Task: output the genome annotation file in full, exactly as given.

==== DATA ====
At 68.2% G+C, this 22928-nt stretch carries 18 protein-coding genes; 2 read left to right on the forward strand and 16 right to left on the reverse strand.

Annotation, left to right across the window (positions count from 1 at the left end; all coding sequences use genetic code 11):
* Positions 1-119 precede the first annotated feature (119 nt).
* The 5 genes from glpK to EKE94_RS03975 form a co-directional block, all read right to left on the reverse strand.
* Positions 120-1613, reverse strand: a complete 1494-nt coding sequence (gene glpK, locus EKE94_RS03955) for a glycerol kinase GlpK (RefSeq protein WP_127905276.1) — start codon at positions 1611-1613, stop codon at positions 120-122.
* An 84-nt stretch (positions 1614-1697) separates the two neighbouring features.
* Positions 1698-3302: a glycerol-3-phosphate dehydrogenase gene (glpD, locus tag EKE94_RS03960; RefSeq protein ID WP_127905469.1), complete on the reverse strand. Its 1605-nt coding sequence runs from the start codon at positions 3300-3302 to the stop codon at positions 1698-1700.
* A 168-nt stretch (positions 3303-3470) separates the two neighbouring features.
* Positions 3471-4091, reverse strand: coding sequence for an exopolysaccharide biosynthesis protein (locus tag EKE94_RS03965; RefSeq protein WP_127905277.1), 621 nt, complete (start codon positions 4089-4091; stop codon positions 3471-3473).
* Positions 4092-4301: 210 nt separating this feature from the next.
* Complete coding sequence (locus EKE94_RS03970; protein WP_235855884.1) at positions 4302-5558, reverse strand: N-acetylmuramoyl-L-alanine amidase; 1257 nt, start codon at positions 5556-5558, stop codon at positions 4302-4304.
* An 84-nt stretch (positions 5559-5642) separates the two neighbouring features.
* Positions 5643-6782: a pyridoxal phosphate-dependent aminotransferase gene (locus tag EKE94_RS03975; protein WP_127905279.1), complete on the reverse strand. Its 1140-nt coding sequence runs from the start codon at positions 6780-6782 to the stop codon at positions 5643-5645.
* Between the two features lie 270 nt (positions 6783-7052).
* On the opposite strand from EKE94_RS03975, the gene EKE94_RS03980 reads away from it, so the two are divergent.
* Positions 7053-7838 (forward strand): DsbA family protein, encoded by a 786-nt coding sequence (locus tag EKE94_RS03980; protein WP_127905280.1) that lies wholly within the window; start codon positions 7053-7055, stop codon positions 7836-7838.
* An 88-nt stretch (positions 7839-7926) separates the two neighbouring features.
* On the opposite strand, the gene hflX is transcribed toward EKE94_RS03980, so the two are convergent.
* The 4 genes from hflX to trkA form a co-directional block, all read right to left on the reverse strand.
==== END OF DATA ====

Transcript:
At 68.2% G+C, this 22928-nt stretch carries 18 protein-coding genes; 2 read left to right on the forward strand and 16 right to left on the reverse strand.

Annotation, left to right across the window (positions count from 1 at the left end; all coding sequences use genetic code 11):
* Positions 1-119 precede the first annotated feature (119 nt).
* The 5 genes from glpK to EKE94_RS03975 form a co-directional block, all read right to left on the reverse strand.
* Positions 120-1613, reverse strand: a complete 1494-nt coding sequence (gene glpK, locus EKE94_RS03955) for a glycerol kinase GlpK (RefSeq protein WP_127905276.1) — start codon at positions 1611-1613, stop codon at positions 120-122.
* An 84-nt stretch (positions 1614-1697) separates the two neighbouring features.
* Positions 1698-3302: a glycerol-3-phosphate dehydrogenase gene (glpD, locus tag EKE94_RS03960; RefSeq protein ID WP_127905469.1), complete on the reverse strand. Its 1605-nt coding sequence runs from the start codon at positions 3300-3302 to the stop codon at positions 1698-1700.
* A 168-nt stretch (positions 3303-3470) separates the two neighbouring features.
* Positions 3471-4091, reverse strand: coding sequence for an exopolysaccharide biosynthesis protein (locus tag EKE94_RS03965; RefSeq protein WP_127905277.1), 621 nt, complete (start codon positions 4089-4091; stop codon positions 3471-3473).
* Positions 4092-4301: 210 nt separating this feature from the next.
* Complete coding sequence (locus EKE94_RS03970; protein WP_235855884.1) at positions 4302-5558, reverse strand: N-acetylmuramoyl-L-alanine amidase; 1257 nt, start codon at positions 5556-5558, stop codon at positions 4302-4304.
* An 84-nt stretch (positions 5559-5642) separates the two neighbouring features.
* Positions 5643-6782: a pyridoxal phosphate-dependent aminotransferase gene (locus tag EKE94_RS03975; protein WP_127905279.1), complete on the reverse strand. Its 1140-nt coding sequence runs from the start codon at positions 6780-6782 to the stop codon at positions 5643-5645.
* Between the two features lie 270 nt (positions 6783-7052).
* On the opposite strand from EKE94_RS03975, the gene EKE94_RS03980 reads away from it, so the two are divergent.
* Positions 7053-7838 (forward strand): DsbA family protein, encoded by a 786-nt coding sequence (locus tag EKE94_RS03980; protein WP_127905280.1) that lies wholly within the window; start codon positions 7053-7055, stop codon positions 7836-7838.
* An 88-nt stretch (positions 7839-7926) separates the two neighbouring features.
* On the opposite strand, the gene hflX is transcribed toward EKE94_RS03980, so the two are convergent.
* The 4 genes from hflX to trkA form a co-directional block, all read right to left on the reverse strand.